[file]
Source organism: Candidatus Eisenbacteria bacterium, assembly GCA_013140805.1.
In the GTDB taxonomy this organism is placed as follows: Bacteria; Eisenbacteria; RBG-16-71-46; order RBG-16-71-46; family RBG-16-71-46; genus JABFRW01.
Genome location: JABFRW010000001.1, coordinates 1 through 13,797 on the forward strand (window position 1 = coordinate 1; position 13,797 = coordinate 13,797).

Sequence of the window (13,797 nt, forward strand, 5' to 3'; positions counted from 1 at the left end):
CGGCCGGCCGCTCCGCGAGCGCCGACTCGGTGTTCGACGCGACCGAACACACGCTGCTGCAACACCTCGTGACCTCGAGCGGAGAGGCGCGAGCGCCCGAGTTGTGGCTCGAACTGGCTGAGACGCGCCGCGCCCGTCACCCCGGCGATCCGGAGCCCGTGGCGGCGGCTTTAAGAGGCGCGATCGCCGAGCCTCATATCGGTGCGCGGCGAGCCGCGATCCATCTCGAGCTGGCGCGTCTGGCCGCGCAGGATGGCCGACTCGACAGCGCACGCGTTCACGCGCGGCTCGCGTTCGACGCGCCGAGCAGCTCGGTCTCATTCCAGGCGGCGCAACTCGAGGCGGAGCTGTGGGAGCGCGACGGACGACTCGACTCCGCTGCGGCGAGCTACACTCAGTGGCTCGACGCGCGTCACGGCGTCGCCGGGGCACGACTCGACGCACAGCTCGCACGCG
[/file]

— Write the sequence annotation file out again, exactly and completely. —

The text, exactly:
Source organism: Candidatus Eisenbacteria bacterium, assembly GCA_013140805.1.
In the GTDB taxonomy this organism is placed as follows: Bacteria; Eisenbacteria; RBG-16-71-46; order RBG-16-71-46; family RBG-16-71-46; genus JABFRW01.
Genome location: JABFRW010000001.1, coordinates 1 through 13,797 on the forward strand (window position 1 = coordinate 1; position 13,797 = coordinate 13,797).

Sequence of the window (13,797 nt, forward strand, 5' to 3'; positions counted from 1 at the left end):
CGGCCGGCCGCTCCGCGAGCGCCGACTCGGTGTTCGACGCGACCGAACACACGCTGCTGCAACACCTCGTGACCTCGAGCGGAGAGGCGCGAGCGCCCGAGTTGTGGCTCGAACTGGCTGAGACGCGCCGCGCCCGTCACCCCGGCGATCCGGAGCCCGTGGCGGCGGCTTTAAGAGGCGCGATCGCCGAGCCTCATATCGGTGCGCGGCGAGCCGCGATCCATCTCGAGCTGGCGCGTCTGGCCGCGCAGGATGGCCGACTCGACAGCGCACGCGTTCACGCGCGGCTCGCGTTCGACGCGCCGAGCAGCTCGGTCTCATTCCAGGCGGCGCAACTCGAGGCGGAGCTGTGGGAGCGCGACGGACGACTCGACTCCGCTGCGGCGAGCTACACTCAGTGGCTCGACGCGCGTCACGGCGTCGCCGGGGCACGACTCGACGCACAGCTCGCACGCG